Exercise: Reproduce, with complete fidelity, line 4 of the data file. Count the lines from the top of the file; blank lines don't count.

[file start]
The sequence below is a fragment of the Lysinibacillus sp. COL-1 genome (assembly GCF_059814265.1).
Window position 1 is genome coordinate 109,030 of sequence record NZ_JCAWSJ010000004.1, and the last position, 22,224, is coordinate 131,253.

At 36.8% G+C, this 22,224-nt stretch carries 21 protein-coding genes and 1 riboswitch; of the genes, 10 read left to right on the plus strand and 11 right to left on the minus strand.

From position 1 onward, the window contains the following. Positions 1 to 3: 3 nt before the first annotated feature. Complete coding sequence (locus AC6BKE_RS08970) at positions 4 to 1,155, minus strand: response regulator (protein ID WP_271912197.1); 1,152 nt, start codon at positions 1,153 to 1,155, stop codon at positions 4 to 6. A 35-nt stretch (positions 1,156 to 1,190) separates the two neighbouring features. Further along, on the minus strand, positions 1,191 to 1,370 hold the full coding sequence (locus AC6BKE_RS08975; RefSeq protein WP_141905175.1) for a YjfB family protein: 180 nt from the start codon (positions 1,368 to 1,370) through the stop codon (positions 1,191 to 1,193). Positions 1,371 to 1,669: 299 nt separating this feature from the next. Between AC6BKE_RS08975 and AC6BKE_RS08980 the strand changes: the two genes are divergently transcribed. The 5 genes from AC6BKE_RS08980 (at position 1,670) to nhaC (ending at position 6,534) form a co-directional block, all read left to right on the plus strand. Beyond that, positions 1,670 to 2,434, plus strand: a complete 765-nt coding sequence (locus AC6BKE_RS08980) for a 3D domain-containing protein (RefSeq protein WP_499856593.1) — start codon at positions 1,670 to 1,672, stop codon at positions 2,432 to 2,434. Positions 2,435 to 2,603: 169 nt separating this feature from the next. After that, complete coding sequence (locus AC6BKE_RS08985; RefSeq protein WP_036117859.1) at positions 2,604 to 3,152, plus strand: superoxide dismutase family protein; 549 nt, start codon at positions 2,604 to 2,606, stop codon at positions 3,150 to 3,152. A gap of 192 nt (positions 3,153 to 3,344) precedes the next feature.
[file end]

From position 1 onward, the window contains the following. Positions 1 to 3: 3 nt before the first annotated feature. Complete coding sequence (locus AC6BKE_RS08970) at positions 4 to 1,155, minus strand: response regulator (protein ID WP_271912197.1); 1,152 nt, start codon at positions 1,153 to 1,155, stop codon at positions 4 to 6. A 35-nt stretch (positions 1,156 to 1,190) separates the two neighbouring features. Further along, on the minus strand, positions 1,191 to 1,370 hold the full coding sequence (locus AC6BKE_RS08975; RefSeq protein WP_141905175.1) for a YjfB family protein: 180 nt from the start codon (positions 1,368 to 1,370) through the stop codon (positions 1,191 to 1,193). Positions 1,371 to 1,669: 299 nt separating this feature from the next. Between AC6BKE_RS08975 and AC6BKE_RS08980 the strand changes: the two genes are divergently transcribed. The 5 genes from AC6BKE_RS08980 (at position 1,670) to nhaC (ending at position 6,534) form a co-directional block, all read left to right on the plus strand. Beyond that, positions 1,670 to 2,434, plus strand: a complete 765-nt coding sequence (locus AC6BKE_RS08980) for a 3D domain-containing protein (RefSeq protein WP_499856593.1) — start codon at positions 1,670 to 1,672, stop codon at positions 2,432 to 2,434. Positions 2,435 to 2,603: 169 nt separating this feature from the next. After that, complete coding sequence (locus AC6BKE_RS08985; RefSeq protein WP_036117859.1) at positions 2,604 to 3,152, plus strand: superoxide dismutase family protein; 549 nt, start codon at positions 2,604 to 2,606, stop codon at positions 3,150 to 3,152. A gap of 192 nt (positions 3,153 to 3,344) precedes the next feature.